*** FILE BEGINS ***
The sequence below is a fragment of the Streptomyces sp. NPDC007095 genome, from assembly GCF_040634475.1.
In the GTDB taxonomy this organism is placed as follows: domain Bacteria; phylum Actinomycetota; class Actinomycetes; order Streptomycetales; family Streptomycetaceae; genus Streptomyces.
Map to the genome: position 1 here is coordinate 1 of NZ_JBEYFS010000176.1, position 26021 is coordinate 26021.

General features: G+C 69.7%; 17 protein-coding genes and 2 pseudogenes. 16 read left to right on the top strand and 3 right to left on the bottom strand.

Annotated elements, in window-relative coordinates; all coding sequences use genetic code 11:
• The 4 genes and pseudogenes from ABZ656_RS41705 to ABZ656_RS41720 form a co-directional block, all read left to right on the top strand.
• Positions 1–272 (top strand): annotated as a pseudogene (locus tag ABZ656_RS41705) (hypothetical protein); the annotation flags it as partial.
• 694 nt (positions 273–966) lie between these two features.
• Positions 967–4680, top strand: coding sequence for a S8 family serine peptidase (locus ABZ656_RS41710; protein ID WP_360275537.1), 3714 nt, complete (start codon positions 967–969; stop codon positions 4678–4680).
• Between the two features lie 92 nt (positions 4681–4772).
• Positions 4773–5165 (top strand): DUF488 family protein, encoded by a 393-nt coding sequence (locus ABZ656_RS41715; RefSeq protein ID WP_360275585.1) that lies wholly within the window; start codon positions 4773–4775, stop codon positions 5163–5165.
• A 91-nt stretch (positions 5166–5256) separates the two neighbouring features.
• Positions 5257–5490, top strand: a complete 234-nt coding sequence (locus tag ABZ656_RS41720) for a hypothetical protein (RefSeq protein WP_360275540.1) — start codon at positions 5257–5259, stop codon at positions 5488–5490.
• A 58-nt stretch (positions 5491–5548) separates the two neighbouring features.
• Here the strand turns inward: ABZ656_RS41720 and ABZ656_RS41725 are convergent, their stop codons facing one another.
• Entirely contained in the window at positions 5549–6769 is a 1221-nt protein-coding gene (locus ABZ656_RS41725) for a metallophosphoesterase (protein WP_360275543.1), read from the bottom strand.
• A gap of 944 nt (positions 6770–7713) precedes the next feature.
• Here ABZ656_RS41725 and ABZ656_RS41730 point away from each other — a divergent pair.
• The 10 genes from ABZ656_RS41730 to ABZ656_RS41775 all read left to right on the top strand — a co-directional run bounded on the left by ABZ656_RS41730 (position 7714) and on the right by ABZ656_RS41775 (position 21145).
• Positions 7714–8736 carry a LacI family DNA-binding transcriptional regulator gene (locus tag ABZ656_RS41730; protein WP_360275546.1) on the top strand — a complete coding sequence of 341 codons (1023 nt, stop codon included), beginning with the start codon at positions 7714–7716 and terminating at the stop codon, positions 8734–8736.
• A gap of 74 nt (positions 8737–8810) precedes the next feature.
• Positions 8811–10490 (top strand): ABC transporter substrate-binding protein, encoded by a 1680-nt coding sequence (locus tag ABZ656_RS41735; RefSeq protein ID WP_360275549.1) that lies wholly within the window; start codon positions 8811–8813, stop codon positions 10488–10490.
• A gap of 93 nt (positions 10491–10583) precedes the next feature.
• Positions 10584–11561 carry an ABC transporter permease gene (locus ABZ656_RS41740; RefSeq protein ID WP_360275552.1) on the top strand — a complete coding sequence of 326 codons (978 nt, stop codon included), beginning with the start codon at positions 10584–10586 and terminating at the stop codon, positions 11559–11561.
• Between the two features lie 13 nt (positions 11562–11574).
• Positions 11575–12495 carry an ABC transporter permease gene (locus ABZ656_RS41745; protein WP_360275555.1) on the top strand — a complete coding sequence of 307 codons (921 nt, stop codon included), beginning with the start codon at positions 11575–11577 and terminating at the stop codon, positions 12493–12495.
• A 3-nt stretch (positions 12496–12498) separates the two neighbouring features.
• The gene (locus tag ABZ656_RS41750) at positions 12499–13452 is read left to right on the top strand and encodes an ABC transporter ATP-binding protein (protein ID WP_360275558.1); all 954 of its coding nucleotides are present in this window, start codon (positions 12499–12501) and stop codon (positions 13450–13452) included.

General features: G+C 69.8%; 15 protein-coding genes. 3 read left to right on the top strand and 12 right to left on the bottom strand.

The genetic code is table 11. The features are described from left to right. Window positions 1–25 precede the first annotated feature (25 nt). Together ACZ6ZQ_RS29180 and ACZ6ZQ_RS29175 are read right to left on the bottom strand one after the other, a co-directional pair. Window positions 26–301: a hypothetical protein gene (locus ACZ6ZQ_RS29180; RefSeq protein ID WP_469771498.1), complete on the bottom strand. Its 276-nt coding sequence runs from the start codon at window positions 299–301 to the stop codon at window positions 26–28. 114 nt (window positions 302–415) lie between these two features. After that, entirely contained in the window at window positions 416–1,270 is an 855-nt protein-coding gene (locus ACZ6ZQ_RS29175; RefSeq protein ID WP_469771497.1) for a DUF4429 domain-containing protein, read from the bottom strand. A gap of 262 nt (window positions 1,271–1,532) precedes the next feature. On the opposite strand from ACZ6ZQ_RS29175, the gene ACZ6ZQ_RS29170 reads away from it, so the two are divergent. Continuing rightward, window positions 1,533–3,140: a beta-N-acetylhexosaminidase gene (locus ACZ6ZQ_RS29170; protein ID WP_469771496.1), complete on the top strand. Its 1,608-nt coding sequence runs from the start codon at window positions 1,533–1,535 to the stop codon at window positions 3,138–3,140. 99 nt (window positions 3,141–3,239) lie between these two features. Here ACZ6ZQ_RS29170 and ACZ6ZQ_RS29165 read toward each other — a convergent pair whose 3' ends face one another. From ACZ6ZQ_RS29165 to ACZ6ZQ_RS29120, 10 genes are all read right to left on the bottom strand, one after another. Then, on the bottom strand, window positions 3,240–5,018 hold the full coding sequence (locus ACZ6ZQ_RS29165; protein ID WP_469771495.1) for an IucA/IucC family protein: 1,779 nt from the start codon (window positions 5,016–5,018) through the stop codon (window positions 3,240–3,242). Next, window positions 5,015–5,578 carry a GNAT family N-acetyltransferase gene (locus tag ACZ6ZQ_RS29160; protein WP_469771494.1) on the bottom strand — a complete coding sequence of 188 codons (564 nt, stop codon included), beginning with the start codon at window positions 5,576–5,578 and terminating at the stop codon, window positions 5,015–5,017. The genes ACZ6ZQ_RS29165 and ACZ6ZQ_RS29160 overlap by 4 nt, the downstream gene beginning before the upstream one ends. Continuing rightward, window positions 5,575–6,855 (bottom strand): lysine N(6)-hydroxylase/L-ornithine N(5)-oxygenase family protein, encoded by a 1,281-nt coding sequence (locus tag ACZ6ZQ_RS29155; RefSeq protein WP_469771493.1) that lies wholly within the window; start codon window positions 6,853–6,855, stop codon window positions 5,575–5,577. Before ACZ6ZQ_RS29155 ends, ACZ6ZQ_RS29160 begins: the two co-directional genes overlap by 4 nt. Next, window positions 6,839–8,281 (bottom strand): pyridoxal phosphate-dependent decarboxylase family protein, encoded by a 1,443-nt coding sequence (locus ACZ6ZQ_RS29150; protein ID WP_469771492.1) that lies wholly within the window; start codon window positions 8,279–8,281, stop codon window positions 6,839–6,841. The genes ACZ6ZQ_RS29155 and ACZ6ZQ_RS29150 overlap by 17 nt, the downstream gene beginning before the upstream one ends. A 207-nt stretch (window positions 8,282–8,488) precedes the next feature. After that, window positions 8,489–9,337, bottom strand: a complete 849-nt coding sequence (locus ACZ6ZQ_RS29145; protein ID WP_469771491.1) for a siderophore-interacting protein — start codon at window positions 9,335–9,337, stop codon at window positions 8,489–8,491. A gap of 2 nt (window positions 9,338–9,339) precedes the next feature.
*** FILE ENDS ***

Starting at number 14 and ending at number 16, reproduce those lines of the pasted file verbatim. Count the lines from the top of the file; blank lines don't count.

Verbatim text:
• A 58-nt stretch (positions 5491–5548) separates the two neighbouring features.
• Here the strand turns inward: ABZ656_RS41720 and ABZ656_RS41725 are convergent, their stop codons facing one another.
• Entirely contained in the window at positions 5549–6769 is a 1221-nt protein-coding gene (locus ABZ656_RS41725) for a metallophosphoesterase (protein WP_360275543.1), read from the bottom strand.